Volvo's 90 branded range of vehicles have truly enhanced the brand's image in the Indian market and their remarkable design and new age technologies have set a benchmark for the cars expected from this Swedish carmaker. Volvo is now focusing on their 60 branded range of vehicles - the first of which, is the XC60. It's a crossover that is much loved around the globe and the new one it appears will fit into the lineage just fine.
It speaks the design language of its elders and though I'm not a big fan of the same-sausage-different-size philosophy, the elegance of Volvo's new design is something that I would openly welcome on various body styles. Like the 90 branded range of Volvo's, the XC60 too is built on the Scalable Product Architecture - a modular platform that allows Volvo's engineers and designers to customize the dimensions of the car to suit various body-styles.
The distance between the front axle and the dashboard remains unchanged on all SPA cars though and this works in the XC60's favour by giving it proportions appropriate for a premium crossover. Compared to its highly successful predecessor, the new XC60 is 44mm longer, 11mm wider and 14mm shorter and the result is a crossover that has an athletic stance and looks very proportionate.
The Volvo XC60 does resemble the XC90 in many ways, but its smaller dimensions are evident even when it's standing by itself. Another quick way of distinguishing the XC60 from the XC90 is the front face, where the Thor's Hammer daytime running lights poke their way out to reach the grille. The headlight assembly is studded with adaptive LED headlamps and the rear is typical Volvo with the familiar design of the taillights.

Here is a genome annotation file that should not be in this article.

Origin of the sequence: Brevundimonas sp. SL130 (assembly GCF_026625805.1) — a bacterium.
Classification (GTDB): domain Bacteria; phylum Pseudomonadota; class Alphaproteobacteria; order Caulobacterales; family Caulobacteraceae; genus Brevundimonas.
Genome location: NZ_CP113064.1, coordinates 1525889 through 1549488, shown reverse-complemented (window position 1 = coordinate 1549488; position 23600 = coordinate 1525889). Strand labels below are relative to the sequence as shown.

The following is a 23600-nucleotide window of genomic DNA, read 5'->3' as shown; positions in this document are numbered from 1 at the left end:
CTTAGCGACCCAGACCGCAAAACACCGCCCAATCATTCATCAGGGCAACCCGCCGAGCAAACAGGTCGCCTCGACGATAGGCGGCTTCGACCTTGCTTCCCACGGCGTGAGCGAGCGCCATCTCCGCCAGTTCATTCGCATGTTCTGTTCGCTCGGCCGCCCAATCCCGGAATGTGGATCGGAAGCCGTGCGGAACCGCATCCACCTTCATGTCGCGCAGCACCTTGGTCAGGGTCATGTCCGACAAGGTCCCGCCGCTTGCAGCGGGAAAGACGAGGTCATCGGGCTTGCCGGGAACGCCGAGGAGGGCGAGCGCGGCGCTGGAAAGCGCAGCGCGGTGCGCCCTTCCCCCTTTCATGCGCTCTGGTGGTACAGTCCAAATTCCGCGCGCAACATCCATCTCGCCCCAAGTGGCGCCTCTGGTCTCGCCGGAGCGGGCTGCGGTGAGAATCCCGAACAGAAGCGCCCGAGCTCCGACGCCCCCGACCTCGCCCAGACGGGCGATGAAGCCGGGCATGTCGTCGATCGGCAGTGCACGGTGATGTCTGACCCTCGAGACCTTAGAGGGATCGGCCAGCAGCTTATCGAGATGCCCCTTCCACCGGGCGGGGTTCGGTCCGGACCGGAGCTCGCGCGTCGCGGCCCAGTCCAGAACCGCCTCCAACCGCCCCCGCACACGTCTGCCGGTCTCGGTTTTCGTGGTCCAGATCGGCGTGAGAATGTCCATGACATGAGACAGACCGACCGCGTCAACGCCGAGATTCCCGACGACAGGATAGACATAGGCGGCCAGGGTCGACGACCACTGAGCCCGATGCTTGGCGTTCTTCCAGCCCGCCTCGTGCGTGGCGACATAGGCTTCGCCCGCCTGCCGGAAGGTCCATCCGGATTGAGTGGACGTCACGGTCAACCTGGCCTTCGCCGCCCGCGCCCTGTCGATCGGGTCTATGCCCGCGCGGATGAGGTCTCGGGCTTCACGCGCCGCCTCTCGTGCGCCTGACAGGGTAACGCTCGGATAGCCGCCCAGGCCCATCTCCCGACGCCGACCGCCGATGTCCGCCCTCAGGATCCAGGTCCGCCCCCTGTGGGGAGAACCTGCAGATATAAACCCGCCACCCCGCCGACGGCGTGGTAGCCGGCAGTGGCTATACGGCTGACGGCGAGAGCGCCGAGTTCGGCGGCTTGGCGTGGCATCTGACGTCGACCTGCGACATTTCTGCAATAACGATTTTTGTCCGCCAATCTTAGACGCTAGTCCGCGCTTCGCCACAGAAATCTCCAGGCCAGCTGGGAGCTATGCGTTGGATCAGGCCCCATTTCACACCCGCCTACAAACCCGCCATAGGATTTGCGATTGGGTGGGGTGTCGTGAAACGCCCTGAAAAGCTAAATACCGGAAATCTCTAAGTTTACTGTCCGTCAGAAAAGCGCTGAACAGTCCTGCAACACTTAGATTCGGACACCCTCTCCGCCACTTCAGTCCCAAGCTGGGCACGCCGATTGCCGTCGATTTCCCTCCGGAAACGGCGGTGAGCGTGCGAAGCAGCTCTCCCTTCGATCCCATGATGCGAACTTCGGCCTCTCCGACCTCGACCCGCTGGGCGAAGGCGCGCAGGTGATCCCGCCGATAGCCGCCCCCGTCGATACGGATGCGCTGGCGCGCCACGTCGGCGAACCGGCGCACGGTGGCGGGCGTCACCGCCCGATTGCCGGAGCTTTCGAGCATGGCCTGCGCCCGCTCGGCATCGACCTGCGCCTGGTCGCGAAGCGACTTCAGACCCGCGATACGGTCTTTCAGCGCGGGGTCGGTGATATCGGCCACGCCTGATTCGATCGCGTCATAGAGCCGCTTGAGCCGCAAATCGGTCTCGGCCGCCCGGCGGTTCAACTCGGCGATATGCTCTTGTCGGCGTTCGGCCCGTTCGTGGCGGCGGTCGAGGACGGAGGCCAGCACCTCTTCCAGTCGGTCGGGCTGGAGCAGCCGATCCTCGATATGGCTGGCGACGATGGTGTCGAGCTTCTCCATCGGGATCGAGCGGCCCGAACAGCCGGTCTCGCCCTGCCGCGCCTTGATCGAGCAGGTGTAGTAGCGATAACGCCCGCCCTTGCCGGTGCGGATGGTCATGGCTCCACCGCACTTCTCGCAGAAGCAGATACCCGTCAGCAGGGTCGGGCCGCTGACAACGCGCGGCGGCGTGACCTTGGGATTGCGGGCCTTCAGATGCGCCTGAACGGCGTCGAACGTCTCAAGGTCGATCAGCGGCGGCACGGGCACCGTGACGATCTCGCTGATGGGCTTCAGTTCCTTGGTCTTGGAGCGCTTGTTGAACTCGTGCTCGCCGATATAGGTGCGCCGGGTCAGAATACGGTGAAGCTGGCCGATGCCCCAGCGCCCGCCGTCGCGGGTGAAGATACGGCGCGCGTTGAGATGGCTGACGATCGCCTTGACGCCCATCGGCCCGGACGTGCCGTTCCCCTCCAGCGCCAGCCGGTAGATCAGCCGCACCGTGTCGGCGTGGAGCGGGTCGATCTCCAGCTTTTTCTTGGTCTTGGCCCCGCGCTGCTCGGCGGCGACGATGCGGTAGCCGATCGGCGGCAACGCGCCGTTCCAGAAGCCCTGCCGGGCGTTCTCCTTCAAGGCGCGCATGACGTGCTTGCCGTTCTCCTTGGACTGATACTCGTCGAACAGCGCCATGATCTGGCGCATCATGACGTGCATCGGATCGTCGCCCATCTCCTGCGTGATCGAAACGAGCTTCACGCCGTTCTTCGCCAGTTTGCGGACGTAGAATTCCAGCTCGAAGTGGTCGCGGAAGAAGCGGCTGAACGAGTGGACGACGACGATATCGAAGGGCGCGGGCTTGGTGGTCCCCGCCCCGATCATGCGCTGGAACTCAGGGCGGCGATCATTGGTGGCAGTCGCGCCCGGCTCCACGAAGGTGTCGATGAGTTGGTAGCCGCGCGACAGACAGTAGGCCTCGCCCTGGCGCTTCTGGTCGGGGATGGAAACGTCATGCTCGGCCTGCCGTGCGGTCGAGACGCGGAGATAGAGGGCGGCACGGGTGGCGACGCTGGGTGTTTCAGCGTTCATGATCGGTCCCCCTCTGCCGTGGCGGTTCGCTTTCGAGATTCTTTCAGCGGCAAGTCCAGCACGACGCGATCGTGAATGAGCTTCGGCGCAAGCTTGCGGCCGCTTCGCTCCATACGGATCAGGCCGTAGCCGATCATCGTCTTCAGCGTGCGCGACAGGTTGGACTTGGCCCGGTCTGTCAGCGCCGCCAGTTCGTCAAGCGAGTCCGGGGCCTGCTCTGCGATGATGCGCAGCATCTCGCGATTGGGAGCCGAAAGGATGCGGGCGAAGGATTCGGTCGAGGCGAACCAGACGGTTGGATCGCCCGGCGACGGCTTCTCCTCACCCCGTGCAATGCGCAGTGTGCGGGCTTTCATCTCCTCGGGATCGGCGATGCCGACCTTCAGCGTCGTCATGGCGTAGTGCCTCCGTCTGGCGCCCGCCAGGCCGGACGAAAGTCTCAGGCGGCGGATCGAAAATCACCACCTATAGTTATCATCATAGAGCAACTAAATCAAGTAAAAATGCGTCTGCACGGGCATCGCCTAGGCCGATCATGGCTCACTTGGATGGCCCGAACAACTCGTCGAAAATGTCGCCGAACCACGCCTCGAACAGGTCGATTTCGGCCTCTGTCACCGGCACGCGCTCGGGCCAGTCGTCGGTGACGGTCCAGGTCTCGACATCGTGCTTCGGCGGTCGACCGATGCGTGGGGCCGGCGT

The side profile looks quite interesting too with the 19-inch wheels beefing up the stance. I particularly like the large doors which now extend all the way down to the floor and integrate the side skirting within the exterior door panel. This prevents your trousers from picking up stains during ingress or egress after an off-road session or a wet weather drive. Quite practical and thoughtful.
Despite the lower height of the roof, getting in and out of the cabin is pretty easy. The steering and the vertical infotainment screen establish the resemblance with the XC90 yet again. It is actually a good thing since the buyer gets Volvo's top drawer equipment and materials even in the carmaker's medium-level car. A seamless panel of grey coloured open pore wood snakes across the length of the dashboard and its natural texture feels nice when you touch it. You will also notice a flag of Sweden embossed in the chrome lining on the dash. Its coloured counterpart, as always, is situated on the side of the driver's seat.
The perforated Nappa leather upholstery on the seats looks best in tan (which is getting increasingly popular with customers, says Volvo) and I like the soft texture of the leather used too. As in most new Volvo vehicles, the seats in the XC60 also have a slim profile and an orthopaedic certified design. On the launch edition that you see here, these come with ventilation and massage functions for the front pair of seats. The rear is quite roomy and the seats seem comfortable for long distance journeys. Despite the narrow glasshouse, there is an airy feel to the cabin, thanks to the panoramic sunroof.